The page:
Jamaica, Understanding Story Setting, and Get Prepping to Write

Dec 27, 2021 6:18 pm

Good afternoon!

I hope you are getting excited about our trip to Jamaica; I know I am. To prepare for our writing retreat, I want you to think about your story setting. The wonderful thing is, our story setting will be all around us, where we can smell the Caribbean, taste the culture, and inhale the balmy breezes of the Jamaican night air. Negril and the Azul Beach Resort is a magnificent setting in which to base your story.

Setting is a literary device that allows the writer of a narrative to establish the time, location, and environment in which it takes place. For example, the fairy tale "Cinderella" traditionally features a backdrop setting, such as long ago in a faraway kingdom.

There are five elements to a story setting. The elements of setting – time, place, mood, social and cultural context – help to make a novel feel real and alive.



How to Describe Setting in Writing

Use sensory details. Use all five senses to describe the immediate surroundings to the reader as an immersion in the environment of your story.

Show, don't tell.

Tell: It scared Jason when he saw the monster.

Show: Jason's heart raced as a shadowy figure caught the corner of his eye.

Tell: Kati loved Daniel and wanted to spend the rest of her life with him.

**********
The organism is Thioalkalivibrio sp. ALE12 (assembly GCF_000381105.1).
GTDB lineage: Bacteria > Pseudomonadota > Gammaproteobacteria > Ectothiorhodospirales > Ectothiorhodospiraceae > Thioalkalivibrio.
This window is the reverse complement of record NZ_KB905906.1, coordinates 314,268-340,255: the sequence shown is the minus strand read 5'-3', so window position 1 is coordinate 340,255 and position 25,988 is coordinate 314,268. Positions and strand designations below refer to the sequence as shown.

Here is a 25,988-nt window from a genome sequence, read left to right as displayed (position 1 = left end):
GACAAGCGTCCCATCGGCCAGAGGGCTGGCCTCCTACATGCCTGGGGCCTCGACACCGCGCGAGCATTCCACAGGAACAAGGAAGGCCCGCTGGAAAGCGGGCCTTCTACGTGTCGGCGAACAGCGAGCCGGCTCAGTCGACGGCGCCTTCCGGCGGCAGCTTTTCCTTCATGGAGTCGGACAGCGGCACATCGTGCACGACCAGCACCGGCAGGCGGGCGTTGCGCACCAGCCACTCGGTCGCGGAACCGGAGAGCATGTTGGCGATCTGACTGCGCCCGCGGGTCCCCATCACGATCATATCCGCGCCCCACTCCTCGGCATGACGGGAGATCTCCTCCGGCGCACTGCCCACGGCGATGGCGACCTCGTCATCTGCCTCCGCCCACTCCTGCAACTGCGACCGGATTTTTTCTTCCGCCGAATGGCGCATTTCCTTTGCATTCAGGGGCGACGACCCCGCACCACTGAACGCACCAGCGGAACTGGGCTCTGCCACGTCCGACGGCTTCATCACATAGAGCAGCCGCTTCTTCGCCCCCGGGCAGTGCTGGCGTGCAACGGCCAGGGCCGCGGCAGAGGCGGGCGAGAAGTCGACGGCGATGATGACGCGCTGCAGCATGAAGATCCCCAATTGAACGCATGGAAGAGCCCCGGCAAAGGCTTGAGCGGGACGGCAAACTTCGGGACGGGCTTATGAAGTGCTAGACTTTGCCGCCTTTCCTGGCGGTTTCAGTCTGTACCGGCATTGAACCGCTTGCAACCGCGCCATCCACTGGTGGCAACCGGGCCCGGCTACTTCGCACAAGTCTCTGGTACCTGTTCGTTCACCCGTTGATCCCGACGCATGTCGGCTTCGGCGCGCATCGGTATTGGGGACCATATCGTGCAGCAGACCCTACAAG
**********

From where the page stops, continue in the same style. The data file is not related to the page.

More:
Show: Kati held Daniel in her arms, daydreaming about the first time he touched her and what song they might dance to at their wedding.

Use real-life locations... well, okay.


Incorporate figurative language.

"She sweeps with many-colored brooms, and leaves the shreds behind; Oh, housewife in the evening west, come back, and dust the pond!"

Jaques: "All the world's a stage, and all the men and women merely players; They have their exits and their entrances; And one man in his time plays many parts."

Keep it simple.

A story should have a beginning—this is the inciting incident, the one event which sends the character on a journey. Either they are better for the trip, which forces the character to grow, or they come out worse for the wear.

A story needs a middle which makes sense. The character has started this journey, and the rug has gotten pulled out from under them. Now they either have to keep going or call it quits. We need them to keep going.

How does it end? At the end of the story, does the character receive the happily ever after, or does it all fall apart.

Think about it, and next month, we'll talk about characters, story arc, and more.

Our Jamaica Irie Schedule

Thursday, February 24- Arrival check in, and all White Reception

Friday, February 25- Conference Tees and Blinged out sandals

Saturday, February 26- Wear your best florals and wonderful straw hats

Sunday, February 27 – Hour of Power Service

Monday, February 28- Departure Day

Loads of love,

Happy New Year and See you in Negril.

Olivia Gaines

USA TODAY Bestselling Author

Romance Writer with Heart & Humor

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